Now, if I don't talk about the epilogue, then maybe the worth of the book is lost. This epilogue is from none other than his wife, Dr. Lucy Kalanithi; and she ends the book is an emotional finish. I mean what I said there, that epilogue is actually which prompted me temperamental. A few seconds after finishing the book, I was staring into oblivion, as I would like to think, contemplating the unknown. As that unknown has still been deciphered by my mind. Maybe it is the message the book was trying to provide, or maybe it must be just my teenagehood hormonal changes. Anyway, the epilogue covers how Paul died and how he is still alive in Lucy's mind. We kind of appreciate how(spoilers ahead!) Paul got ready to accept his demise after examining and wrestling with it. Many of us would not comphrehend the curtailment of the future and elect to end it there instead of moving along with a painful and unproductive life. We have to give him props for that.
As per the forward by Abraham Verghese, he became more close to Paul after his death. I would like to provide a similar opinion. A complete stranger, who I recognized only through his book(I had wanted to buy this book for years) became the life of the book; and as we finish it, Paul is no longer a stranger, he, in fact, feels like a family member, and the book turns from a hyped material to a wholesome compendium of values instead of a story.
Things I liked about the book:
- It is a storehouse of values which are not only restricted to a specific field, but is endless.
- You just don't feel like putting it down after finishing it. And it is never boring, ever. You just feel like reading it again, and again, and again and again!
- The writing style is epic. And remember this is coming from a person who has a degree in English Literature!
- I am not a doctor, and reading a doctor's book was well, a little scary. But, Paul explained most of the medical terms he used in a delicate way, so there was no confusions.
- There are not a lot of books which, by its end, leaves you in a mixed of emotions, and I think this belongs to the few. I was impassioned, having a mix of melancholy and motivation; but at the same time having a sort of stupefaction, in fact sort of a temporary Alexithymia.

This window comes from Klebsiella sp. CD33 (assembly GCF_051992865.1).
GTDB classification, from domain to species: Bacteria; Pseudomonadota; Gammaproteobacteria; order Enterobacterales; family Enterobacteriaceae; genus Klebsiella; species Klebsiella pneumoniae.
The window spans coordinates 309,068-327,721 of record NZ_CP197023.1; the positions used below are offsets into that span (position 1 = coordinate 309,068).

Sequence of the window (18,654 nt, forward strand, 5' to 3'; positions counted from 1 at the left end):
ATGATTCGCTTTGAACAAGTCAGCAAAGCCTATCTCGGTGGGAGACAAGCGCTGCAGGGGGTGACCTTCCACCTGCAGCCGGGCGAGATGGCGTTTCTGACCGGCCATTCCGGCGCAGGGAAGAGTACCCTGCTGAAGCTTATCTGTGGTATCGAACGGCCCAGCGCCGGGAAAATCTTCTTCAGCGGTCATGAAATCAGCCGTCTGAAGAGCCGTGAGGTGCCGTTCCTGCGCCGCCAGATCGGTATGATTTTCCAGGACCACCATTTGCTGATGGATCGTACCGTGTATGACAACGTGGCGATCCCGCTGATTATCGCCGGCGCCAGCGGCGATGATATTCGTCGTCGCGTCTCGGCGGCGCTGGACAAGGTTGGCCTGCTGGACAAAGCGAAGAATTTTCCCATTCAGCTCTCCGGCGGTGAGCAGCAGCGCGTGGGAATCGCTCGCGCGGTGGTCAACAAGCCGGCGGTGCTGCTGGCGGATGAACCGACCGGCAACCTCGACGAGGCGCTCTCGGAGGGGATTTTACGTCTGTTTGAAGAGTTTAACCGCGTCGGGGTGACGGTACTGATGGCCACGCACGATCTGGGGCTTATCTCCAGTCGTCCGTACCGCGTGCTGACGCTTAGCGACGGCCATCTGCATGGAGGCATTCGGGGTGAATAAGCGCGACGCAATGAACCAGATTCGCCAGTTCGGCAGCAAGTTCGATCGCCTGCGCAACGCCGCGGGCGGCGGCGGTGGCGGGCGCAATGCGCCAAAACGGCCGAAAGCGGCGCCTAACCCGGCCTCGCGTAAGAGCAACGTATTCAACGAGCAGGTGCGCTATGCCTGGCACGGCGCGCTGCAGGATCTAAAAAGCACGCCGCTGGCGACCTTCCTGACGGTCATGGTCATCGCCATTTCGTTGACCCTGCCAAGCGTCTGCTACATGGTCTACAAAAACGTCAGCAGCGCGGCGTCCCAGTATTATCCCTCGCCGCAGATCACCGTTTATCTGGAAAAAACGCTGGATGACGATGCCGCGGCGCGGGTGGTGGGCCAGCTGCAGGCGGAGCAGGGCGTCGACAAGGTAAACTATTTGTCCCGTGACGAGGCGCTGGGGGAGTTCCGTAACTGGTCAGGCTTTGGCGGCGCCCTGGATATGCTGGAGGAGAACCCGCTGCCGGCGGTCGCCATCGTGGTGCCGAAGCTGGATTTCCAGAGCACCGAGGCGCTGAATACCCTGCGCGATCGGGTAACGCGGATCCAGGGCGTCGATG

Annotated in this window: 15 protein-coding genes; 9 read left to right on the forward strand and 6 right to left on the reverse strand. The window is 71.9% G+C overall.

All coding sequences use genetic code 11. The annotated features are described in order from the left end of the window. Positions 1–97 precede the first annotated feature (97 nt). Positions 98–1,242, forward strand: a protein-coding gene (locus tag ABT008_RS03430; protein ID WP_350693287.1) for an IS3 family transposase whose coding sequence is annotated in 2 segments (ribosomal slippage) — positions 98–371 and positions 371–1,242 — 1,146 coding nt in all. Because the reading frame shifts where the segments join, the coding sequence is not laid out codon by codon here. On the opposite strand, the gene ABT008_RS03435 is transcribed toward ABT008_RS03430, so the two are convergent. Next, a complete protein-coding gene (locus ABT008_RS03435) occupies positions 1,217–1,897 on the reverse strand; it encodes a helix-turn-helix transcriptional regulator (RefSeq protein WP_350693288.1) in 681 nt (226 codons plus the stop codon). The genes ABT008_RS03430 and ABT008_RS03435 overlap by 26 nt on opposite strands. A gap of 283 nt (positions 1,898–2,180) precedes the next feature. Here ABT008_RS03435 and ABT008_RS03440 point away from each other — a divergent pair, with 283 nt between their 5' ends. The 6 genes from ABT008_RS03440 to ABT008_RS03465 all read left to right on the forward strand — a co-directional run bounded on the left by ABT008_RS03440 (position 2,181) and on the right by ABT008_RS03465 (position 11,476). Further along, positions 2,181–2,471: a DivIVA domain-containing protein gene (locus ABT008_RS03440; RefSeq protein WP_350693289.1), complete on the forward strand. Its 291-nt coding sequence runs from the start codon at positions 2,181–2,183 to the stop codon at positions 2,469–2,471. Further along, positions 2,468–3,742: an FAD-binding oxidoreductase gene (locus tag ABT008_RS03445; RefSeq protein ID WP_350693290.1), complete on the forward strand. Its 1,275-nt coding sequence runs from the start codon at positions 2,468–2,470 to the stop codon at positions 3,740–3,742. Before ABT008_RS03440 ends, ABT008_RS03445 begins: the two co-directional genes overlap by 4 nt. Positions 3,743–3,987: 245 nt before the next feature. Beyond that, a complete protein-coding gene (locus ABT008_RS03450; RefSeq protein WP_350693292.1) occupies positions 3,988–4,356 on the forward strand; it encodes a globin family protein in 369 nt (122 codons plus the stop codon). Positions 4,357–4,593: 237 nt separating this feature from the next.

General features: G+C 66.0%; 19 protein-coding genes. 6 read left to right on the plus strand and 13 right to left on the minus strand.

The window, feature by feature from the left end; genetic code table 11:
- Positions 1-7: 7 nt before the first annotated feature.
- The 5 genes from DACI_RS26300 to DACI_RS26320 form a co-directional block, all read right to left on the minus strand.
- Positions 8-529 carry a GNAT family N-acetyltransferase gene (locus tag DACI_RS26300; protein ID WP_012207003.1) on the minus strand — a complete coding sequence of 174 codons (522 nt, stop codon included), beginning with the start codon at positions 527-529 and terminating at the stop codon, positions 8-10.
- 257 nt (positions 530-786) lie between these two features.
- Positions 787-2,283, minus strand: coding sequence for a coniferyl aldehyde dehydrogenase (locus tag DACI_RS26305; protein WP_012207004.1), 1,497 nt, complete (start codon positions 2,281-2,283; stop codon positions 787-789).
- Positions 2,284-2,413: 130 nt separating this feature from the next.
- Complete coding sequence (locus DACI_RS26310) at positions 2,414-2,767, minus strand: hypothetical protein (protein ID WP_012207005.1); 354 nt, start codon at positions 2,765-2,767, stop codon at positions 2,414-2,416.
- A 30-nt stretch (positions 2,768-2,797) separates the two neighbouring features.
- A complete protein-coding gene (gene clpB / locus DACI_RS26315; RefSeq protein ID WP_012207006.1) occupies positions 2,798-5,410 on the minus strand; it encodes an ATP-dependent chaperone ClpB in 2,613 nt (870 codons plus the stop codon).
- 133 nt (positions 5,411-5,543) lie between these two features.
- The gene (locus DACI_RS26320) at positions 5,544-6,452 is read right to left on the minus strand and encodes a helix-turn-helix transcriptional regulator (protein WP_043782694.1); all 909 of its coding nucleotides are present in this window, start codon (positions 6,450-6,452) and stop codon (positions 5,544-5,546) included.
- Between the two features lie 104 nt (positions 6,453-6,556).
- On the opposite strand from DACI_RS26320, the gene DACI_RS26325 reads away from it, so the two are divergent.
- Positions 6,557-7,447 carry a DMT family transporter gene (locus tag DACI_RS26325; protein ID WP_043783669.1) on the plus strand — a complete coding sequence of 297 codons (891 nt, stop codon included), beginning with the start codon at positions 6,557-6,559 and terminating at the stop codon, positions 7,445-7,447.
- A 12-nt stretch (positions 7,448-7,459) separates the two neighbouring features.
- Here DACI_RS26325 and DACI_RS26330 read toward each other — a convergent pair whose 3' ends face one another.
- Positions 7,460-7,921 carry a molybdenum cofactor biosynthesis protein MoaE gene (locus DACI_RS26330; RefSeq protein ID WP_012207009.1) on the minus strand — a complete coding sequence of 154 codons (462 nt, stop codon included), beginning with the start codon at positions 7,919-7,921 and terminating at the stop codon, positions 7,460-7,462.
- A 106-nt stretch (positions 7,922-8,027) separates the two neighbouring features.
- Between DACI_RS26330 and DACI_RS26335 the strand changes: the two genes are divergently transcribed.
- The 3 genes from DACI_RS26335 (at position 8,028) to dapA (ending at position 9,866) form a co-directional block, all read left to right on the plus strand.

What I didn't like about the book:
- I know the epilogue was supposed to be ended in a motivating way, conveying the mind and emotion of the writer; but, I felt it was a little bit stretched. The last line was a banger though - 'I was his wife and a witness.'.
Now, if I had to ramble about this book further in a most profound way, I would be obliged to do that. But everything has to stop somewhere. I would love to recommend this book to anyone, disregarding age. But human biology says otherwise, I'm afraid. Even a teenager as me had to fumble a bit, to analyse a part of the text; and I can't imagine what it would be like for small children. Nothing wrong with the book, but I think the book can only be truly understood if a person is reading it after a specific age. (I have personal experience, I read 'the Alchemist' at 8 years old, and well, I haven't understood the values it enclosed though I understood the story.). So, yes, if you think your child is better than that, please proceed. On a general sense, I would recommend this book to anyone, literally anyone else. It is a must-read book in fact, because, the book at 4 years old, feels so fresh in its concepts and ideologies. Anyway, highly recommend it.